In their 1279-page book "Gravitation," Misner, Thorne and Wheeler emphasize that the student of general relativity must master differential geometry on three different levels: (1) a pictorial level that reflects deep geometric intuition; (2) a conceptual level where equations may be expressed in coordinate-free or frame-independent notation; and (3) a computational level in local coordinates, which involves acquiring skill with the "debauch of indices" computations that are so characteristic of the subject, especially in the physics literature.
Barrett O'Neill is a highly accomplished differential geometer who worked in Riemannian geometry for some time before he began writing books on Lorentzian geometry and general relativity. All of his work is characterized by a mathematician's primary emphasis on the coordinate-free level (2), as mentioned in the preceding paragraph, before turning to local coordinate expressions. Mathematicians who are approaching general relativity as "outsiders," in particular, will find O'Neill's works extremely accessible---a welcome relief from the physics texts that are often written almost exclusively in index-based notation. O'Neill's book "Semi-Riemannian Geometry with Applications to Relativity" was written in 1983, and in my opinion it still remains the best introduction to Lorentzian geometry and general relativity for the well-prepared student who wants to see the mathematics "done right."
The book under review was first published in 1995, and it offered the first book-length treatment of Kerr spacetime written in a modern mathematical style, stressing both coordinate-free and coordinate-based computations. A casual comparison of O'Neill's book with Chandrasekhar's classic "The Mathematical Theory of Black Holes" (1983) will immediately reveal profound differences in the mathematical style of the two books. As Misner, Thorne and Wheeler said, the student who would master relativity theory must learn to read both styles of text with comfort.
The great virtue of O'Neill's books, however, is that they first provide profound conceptual insights into the more elusive concepts of general relativity through their elegant, coordinate-free expression. Once one has understood a particular concept, it is then relatively easy to explore its local coordinate expression; moving in the reverse direction can be quite difficult, however, especially for those who have not developed the intimate familiarity with complex index manipulations that comes from years of practice.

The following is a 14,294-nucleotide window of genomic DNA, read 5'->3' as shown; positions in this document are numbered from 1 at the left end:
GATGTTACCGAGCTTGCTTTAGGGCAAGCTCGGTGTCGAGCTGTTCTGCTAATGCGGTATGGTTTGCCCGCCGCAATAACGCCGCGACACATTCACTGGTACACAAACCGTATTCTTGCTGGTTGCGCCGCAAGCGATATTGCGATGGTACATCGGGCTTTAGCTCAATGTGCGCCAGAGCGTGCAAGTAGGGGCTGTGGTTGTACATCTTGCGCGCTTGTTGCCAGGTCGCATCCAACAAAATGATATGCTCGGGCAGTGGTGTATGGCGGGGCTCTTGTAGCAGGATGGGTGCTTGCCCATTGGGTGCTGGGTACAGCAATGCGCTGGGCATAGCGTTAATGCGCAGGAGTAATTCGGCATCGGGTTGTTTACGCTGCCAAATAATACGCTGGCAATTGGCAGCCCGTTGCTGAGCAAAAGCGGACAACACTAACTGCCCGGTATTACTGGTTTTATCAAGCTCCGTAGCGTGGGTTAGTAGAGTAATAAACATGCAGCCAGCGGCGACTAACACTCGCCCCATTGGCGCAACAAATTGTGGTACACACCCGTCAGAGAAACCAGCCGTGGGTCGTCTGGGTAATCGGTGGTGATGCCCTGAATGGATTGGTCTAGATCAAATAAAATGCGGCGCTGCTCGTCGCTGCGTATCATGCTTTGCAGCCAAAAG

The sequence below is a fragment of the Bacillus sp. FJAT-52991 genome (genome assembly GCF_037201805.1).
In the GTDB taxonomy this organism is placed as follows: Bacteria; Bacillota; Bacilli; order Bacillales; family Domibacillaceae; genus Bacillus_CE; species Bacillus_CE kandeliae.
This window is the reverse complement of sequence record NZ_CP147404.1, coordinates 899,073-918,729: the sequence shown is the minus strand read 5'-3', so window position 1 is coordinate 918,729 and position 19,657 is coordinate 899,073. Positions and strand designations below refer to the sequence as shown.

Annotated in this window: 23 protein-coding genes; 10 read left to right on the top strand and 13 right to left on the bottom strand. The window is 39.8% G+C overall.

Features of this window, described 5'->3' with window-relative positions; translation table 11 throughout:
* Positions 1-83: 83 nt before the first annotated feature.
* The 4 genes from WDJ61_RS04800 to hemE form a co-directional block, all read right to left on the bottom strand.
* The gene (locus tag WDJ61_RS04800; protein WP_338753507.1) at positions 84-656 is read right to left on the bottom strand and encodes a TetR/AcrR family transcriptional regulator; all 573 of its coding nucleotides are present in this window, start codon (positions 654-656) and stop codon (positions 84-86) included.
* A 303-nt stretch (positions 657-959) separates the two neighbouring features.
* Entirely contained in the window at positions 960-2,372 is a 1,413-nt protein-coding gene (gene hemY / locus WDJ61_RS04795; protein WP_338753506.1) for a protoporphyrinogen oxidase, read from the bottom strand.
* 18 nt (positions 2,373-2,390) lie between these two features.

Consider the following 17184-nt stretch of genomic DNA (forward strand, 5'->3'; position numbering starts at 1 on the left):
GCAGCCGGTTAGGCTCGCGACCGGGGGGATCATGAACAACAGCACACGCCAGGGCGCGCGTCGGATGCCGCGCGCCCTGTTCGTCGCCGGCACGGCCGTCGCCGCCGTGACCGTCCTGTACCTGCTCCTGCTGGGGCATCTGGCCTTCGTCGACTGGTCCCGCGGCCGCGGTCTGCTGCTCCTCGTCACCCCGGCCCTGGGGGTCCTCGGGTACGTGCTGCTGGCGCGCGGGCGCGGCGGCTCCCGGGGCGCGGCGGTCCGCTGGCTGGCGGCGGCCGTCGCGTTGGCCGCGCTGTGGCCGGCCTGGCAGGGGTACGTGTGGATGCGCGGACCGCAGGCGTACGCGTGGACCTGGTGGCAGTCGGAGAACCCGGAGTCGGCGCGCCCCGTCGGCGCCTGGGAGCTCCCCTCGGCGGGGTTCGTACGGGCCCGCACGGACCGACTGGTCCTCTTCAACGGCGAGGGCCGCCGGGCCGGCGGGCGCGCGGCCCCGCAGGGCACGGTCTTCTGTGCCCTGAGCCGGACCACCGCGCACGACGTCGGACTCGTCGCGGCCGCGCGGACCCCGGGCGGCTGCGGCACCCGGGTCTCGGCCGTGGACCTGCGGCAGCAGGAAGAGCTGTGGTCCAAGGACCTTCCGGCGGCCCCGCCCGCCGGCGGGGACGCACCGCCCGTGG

The fifth chapter of O'Neill's "The Geometry of Kerr Black Holes" contains an amazingly lucid discussion of the Weyl curvature tensor and its use in assigning Petrov Types to spacetimes. This chapter alone is worth the price of the entire book. Again, a comparison of this chapter with the related Chapter 4 in Stephani, Kramer, et. al.'s well-known "Exact Solutions to Einstein's Field Equations, 2nd Ed.," will
reveal sharp contrasts. O'Neill begins with a discussion of how the Hodge star operator * provides a complex vector space structure on the second exterior product of each tangent space; the Weyl curvature tensor induces an operator on this vector space that commutes with * and hence may be viewed as a complex linear operator. The Petrov classification emerges through a consideration of the complex eigenvalues of this linear operator. One might struggle for some time to apprehend these fundamental mathematical facts from the coordinate-based approach, which begins with ponderous eigenvalue equations written out in index notation and little or no discussion of the basic linear-algebraic concepts that underlie those equations.
In summary, O'Neill's book is highly recommended to the mathematician who is interested in general relativity, and to the physicist who desires to see the mathematics of GR expressed in both coordinate-free and coordinate-based formulas. The book stands in good company with related works by authors such as Theodore Frankel, Norbert Straumann, Rainer Sachs, and Jerrold Marsden, all of whom have written wonderful books on mathematical physics that emphasize the modern approach to differential geometry. It is regrettable that at the time of this review, O'Neill's book appears to have gone out of print.